1. Maryland coach Mark Turgeon made his final plea to the Harrison twins -- Andrew and Aaron -- on Wednesday with a visit in Texas, hoping they would commit to the Terps on Thursday at 5 p.m. on ESPNU. Turgeon has poured quite a bit of time since his arrival in College Park to try to lure the potentially game-changing brothers. If he loses, it will be to Kentucky, so he can’t really complain. But it will be hard for Maryland to come up with a plan B. The drop-off from the Harrison twins is quite steep. They have the potential to be ACC championship-caliber players -- much more than just recruits who will be solid players that keep Maryland in the mix. To add to the drama, Maryland plays Kentucky in the season opener for both schools at Barclays Center in Brooklyn, N.Y., on Nov. 9. If Maryland lands the players, Kentucky will move on to the next big thing. If Kentucky gets the pair, it will be even more difficult for Turgeon and staff to go against UK, knowing that they couldn’t beat Big Blue off the court and possibly on it, as well. [my emphasis]
Yikes. The real effect here is the difference between an instant-impact recruitment that could give Turgeon a lot more panache with future star recruits, and the rather slow-but-steady approach that he has taken so far, and would likely be forced to continue if Maryland doesn't come out on top.
Kentucky, on the other hand, doesn't have that problem. A high-profile loss here is a comparatively minor setback (and I use the word "comparatively" advisedly, it would still be a big setback). That illustrates the difference between where Kentucky is in the continuum of basketball programs, and where Maryland currently resides.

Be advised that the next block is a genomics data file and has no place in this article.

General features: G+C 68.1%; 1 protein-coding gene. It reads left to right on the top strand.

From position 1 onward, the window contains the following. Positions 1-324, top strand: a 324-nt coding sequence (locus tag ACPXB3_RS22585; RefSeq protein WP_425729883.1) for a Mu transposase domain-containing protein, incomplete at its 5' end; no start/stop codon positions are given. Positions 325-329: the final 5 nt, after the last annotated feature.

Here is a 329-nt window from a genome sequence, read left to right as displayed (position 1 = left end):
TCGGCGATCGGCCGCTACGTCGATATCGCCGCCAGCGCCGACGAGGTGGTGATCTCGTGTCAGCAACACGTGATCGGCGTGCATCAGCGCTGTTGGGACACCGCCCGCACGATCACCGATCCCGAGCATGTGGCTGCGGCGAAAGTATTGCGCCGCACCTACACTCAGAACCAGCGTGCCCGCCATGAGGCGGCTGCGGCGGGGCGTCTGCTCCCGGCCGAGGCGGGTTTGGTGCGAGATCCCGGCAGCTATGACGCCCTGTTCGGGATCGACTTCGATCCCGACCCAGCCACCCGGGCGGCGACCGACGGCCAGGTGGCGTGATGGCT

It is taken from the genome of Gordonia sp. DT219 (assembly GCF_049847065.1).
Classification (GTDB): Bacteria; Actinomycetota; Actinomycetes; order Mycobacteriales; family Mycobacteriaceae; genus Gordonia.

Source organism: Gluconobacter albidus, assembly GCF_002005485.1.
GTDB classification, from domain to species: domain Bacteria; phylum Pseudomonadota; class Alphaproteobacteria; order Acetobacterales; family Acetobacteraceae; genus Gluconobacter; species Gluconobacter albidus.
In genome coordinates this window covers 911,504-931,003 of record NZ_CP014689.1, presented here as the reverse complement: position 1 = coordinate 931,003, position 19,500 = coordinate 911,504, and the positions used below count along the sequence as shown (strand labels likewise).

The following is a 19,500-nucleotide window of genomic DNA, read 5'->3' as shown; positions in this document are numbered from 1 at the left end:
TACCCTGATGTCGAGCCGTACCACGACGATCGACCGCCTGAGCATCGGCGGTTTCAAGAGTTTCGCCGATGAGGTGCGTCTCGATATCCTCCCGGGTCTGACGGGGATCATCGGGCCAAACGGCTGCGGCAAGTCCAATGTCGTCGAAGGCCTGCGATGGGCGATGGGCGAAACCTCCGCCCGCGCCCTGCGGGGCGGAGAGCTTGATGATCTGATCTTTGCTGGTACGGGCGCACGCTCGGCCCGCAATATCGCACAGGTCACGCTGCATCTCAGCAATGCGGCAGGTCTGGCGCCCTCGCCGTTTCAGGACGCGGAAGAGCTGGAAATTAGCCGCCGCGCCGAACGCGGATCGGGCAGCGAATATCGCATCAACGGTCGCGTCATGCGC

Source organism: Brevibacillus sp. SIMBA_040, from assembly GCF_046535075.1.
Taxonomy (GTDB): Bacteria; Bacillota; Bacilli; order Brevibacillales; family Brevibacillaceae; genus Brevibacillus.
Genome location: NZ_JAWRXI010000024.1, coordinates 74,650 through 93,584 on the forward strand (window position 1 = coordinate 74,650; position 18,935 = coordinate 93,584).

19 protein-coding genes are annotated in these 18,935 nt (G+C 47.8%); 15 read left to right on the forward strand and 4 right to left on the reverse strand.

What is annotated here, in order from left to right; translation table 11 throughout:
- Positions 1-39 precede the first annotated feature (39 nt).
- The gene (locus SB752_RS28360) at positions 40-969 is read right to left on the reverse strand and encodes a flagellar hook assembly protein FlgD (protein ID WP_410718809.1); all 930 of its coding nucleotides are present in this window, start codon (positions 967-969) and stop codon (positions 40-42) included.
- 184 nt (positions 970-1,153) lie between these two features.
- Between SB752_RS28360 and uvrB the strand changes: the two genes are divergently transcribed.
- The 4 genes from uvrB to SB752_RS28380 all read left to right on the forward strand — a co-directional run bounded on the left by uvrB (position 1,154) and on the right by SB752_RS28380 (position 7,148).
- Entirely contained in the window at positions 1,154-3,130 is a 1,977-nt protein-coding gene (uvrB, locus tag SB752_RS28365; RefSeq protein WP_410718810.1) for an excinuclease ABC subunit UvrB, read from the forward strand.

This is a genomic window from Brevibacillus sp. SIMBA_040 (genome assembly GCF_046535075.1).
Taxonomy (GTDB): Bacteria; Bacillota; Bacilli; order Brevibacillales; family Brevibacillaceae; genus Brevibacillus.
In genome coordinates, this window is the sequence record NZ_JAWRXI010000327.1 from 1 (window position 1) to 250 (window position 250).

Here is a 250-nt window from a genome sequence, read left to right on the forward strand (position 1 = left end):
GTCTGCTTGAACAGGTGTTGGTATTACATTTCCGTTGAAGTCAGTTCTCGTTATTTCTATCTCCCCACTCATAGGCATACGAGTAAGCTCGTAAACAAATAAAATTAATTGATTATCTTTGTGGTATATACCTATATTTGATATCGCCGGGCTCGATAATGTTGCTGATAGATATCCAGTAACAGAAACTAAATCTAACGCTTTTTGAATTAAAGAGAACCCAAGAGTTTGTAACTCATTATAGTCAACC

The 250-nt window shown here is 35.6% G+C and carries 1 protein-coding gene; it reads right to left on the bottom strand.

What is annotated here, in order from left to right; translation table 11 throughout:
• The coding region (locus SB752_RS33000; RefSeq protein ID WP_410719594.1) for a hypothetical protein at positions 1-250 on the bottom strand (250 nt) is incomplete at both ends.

I think Mark Turgeon is going a very solid job so far in College Park, and the program will be fine if things don't go his way with the Harrisions. The flip side is that if things do go his way, he takes a potential (but not necessarily assured) quantum leap up, depending on how well he is able to exploit one very high-profile success. Some coaches are able to do that, and others not so much. I know too little about Turgeon to speculate on how well he would handle it.
But what Katz is essentially saying is that the stakes are much higher for Maryland than for Kentucky, and I think that's true. The last-minute visit by Coach Turgeon to Houston would seem to reinforce this analysis. No matter what happens, Maryland has more to gain, and lose, than Kentucky does. This is not a knock against the Terps, it's just a statement of current college basketball reality.
The problem for Maryland is that even if the Harrisons do decide to take their talents to College Park, it likely doesn't put the Terps in the national discussion for the NCAA Tournament championship, but it probably would put them well into the top 25 for 2013-14. That will be a major factor, I suspect, in how this whole thing winds up, because Kentucky is almost certainly going to be a contender no matter which way it goes. You are either on the Big Blue bus, or you are likely to be run over by it.
Finally, no matter how this goes, how intense is the game going to be this year between Maryland and Kentucky at the Barclays Center? Hopefully both groups of fans can keep this in perspective, but the loser is likely to be feeling a little raw when game time comes around. It will make for an interesting contest, to be sure.